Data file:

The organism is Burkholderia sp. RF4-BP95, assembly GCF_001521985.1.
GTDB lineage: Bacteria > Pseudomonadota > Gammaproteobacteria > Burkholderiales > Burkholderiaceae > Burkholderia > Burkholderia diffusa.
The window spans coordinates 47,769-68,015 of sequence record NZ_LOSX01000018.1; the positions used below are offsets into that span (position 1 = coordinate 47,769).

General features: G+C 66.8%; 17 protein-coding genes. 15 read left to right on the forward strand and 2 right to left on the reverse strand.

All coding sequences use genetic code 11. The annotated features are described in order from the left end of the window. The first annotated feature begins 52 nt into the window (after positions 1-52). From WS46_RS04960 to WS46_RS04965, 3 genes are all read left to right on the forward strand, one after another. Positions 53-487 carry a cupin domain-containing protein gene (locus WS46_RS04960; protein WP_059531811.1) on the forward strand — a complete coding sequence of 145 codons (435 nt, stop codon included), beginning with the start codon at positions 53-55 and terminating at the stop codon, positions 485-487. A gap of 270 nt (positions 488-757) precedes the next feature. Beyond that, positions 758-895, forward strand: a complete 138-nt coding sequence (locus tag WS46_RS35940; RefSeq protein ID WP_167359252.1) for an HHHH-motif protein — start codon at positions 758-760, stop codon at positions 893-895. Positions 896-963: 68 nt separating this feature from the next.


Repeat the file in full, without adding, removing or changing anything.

The organism is Burkholderia sp. RF4-BP95, assembly GCF_001521985.1.
GTDB lineage: Bacteria > Pseudomonadota > Gammaproteobacteria > Burkholderiales > Burkholderiaceae > Burkholderia > Burkholderia diffusa.
The window spans coordinates 47,769-68,015 of sequence record NZ_LOSX01000018.1; the positions used below are offsets into that span (position 1 = coordinate 47,769).

General features: G+C 66.8%; 17 protein-coding genes. 15 read left to right on the forward strand and 2 right to left on the reverse strand.

All coding sequences use genetic code 11. The annotated features are described in order from the left end of the window. The first annotated feature begins 52 nt into the window (after positions 1-52). From WS46_RS04960 to WS46_RS04965, 3 genes are all read left to right on the forward strand, one after another. Positions 53-487 carry a cupin domain-containing protein gene (locus WS46_RS04960; protein WP_059531811.1) on the forward strand — a complete coding sequence of 145 codons (435 nt, stop codon included), beginning with the start codon at positions 53-55 and terminating at the stop codon, positions 485-487. A gap of 270 nt (positions 488-757) precedes the next feature. Beyond that, positions 758-895, forward strand: a complete 138-nt coding sequence (locus tag WS46_RS35940; RefSeq protein ID WP_167359252.1) for an HHHH-motif protein — start codon at positions 758-760, stop codon at positions 893-895. Positions 896-963: 68 nt separating this feature from the next.